Positioning the cell division plane is a critical step during development and cell differentiation, particularly during mitosis when the plane is essential for determining the size of the two daughter cells. The cell division plane is perpendicular to the plane of chromosome segregation, but different types of organisms have different cell division mechanisms to suit their morphology and function.
In animal cells, the cleavage furrow forms along the plane of cell division starting from the cell cortex, the region below the plasma membrane. The mitotic spindle plays a decisive role in determining the cell division plane; therefore, a change in the axis of the mitotic spindle can alter the division plane. This strategy is used by some eukaryotic organisms, such as Caenorhabditis elegans, to switch from symmetric to asymmetric cell division. Symmetric cell division produces two identical daughter cells and is often used to grow tissues containing many of the same cell type. In contrast, asymmetric division creates cellular diversity as it generates two non-identical daughter cells. For example, neuroepithelial cells initially increase their numbers by undergoing symmetric divisions. After which, they use asymmetric division to produce daughter cells similar to the parent cell as well as differentiating neurons.
In budding yeast, such as Saccharomyces cerevisiae, the plane of cell division is decided in the G1 phase by septin proteins. Cytokinesis is achieved by forming a cleavage furrow at the neck region of the budding yeast cells; however, the mitotic apparatus does not play any role in determining the plane of cell division. In contrast, in fission yeast, such as Schizosaccharomyces pombe, the position of the interphase nucleus decides the location of the plane of cell division in the G2 phase. During interphase, the Mid1 protein is mainly localized in the nucleus; however, during mitosis, Mid1 is exported from the nucleus to the cell cortex, where it recruits actomyosin ring components to the medial region of the cell. This eventually results in the mother cell dividing into two similar-sized daughter cells.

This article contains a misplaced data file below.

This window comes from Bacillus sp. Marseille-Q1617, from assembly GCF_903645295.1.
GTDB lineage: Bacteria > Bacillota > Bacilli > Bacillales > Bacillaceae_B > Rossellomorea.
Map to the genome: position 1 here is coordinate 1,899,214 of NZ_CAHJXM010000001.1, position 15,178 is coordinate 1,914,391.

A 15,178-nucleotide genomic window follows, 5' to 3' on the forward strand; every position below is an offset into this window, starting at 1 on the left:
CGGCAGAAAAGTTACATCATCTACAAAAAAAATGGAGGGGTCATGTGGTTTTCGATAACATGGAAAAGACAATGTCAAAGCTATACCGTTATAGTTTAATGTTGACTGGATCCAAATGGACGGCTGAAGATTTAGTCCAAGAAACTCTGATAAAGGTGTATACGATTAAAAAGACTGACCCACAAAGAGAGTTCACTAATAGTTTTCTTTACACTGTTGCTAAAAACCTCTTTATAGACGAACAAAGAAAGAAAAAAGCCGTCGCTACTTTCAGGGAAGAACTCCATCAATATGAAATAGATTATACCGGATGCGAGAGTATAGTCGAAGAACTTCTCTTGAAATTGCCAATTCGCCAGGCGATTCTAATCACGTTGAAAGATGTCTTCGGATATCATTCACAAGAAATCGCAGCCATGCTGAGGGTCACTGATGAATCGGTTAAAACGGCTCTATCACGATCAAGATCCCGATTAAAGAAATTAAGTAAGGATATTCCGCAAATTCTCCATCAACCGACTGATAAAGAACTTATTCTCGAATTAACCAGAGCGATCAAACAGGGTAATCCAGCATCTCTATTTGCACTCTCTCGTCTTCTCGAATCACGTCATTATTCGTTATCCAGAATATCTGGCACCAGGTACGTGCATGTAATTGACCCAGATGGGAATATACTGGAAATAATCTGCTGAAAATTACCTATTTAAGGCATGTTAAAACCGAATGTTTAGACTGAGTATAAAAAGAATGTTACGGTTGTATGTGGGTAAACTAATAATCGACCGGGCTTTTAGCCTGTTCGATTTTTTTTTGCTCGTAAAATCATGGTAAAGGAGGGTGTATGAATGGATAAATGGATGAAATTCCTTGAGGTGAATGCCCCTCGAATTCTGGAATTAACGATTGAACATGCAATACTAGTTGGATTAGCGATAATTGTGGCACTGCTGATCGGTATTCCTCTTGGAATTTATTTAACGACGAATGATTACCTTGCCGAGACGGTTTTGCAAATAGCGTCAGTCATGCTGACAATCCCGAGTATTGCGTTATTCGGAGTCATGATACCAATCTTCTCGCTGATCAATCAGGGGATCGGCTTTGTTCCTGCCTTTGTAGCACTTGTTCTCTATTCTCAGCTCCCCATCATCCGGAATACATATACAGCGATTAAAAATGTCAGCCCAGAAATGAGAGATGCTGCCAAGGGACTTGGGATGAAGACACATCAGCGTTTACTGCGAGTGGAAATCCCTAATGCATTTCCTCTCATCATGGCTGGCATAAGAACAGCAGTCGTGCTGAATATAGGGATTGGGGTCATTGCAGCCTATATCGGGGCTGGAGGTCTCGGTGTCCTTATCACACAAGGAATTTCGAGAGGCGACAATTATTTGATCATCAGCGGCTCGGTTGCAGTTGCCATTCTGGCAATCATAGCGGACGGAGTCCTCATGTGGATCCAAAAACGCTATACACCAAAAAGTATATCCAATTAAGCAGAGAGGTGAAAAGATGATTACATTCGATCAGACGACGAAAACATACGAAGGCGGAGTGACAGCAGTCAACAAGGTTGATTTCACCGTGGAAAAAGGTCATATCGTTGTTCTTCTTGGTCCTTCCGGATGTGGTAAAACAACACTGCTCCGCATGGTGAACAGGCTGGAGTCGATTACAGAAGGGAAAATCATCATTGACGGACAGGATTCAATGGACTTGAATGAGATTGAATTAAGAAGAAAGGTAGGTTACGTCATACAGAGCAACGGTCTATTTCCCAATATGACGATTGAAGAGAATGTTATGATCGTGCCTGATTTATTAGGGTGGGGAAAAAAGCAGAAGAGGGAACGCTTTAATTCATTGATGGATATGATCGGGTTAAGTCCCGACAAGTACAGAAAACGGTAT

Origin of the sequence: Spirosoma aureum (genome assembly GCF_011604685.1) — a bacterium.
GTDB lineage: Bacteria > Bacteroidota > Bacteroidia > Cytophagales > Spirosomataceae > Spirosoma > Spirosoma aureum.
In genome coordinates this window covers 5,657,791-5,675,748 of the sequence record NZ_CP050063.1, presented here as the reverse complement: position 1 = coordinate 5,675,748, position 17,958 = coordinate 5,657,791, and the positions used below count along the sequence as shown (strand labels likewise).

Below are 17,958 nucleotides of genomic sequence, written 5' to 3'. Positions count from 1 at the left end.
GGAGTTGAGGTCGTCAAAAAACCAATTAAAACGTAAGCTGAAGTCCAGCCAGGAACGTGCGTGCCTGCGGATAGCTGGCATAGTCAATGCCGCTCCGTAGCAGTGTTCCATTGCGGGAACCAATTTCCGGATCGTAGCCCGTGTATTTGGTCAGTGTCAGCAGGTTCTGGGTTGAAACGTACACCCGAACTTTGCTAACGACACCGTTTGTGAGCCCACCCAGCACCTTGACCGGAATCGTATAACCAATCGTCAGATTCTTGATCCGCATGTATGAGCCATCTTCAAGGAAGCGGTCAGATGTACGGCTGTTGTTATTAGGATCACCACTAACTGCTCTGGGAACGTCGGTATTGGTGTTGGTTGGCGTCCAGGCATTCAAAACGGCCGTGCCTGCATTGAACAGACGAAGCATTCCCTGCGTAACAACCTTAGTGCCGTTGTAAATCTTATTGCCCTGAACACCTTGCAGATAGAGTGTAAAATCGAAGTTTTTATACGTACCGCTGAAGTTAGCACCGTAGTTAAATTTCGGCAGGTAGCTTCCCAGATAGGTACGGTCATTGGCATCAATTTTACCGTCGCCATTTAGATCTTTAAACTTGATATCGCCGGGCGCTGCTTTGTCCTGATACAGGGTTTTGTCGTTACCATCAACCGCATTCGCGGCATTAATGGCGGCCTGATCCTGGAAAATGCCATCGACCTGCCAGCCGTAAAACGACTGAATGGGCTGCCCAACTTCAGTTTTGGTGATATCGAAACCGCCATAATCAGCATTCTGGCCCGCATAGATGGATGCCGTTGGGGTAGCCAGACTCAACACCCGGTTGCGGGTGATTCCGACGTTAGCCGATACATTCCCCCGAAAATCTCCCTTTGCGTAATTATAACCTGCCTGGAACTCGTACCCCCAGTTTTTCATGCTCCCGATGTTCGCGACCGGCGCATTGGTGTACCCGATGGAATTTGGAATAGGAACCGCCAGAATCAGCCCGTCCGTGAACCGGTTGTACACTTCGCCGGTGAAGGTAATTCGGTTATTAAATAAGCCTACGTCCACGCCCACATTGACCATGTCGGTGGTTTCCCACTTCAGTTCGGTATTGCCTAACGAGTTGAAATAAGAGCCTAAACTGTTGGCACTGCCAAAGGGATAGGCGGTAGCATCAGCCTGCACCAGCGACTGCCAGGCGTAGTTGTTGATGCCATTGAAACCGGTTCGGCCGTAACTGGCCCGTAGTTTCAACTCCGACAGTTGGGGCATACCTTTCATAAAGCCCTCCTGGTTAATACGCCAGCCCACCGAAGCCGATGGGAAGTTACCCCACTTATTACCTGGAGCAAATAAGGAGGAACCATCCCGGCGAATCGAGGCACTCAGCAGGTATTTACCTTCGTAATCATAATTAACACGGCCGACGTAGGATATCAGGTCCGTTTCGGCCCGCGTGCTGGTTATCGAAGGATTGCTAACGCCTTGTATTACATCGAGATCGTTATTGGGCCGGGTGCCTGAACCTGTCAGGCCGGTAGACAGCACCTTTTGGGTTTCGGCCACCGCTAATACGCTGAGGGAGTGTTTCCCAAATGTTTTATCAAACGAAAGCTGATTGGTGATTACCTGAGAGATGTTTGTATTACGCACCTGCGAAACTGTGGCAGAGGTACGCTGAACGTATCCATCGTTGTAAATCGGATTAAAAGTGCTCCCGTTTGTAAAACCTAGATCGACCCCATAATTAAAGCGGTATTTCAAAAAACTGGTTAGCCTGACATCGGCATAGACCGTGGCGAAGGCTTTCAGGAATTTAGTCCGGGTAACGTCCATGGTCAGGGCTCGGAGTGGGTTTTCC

In most plant cells, the plane of cell division is decided before the cell commits to mitosis. A preprophase band is formed along the equator of the parent cell, which marks the plane of cell division. The preprophase band is a ring-like structure composed of microtubules and F-actin. It gives rise to a microtubule bundle called the phragmoplast, which provides a structural scaffold for cell plate expansion and positioning.
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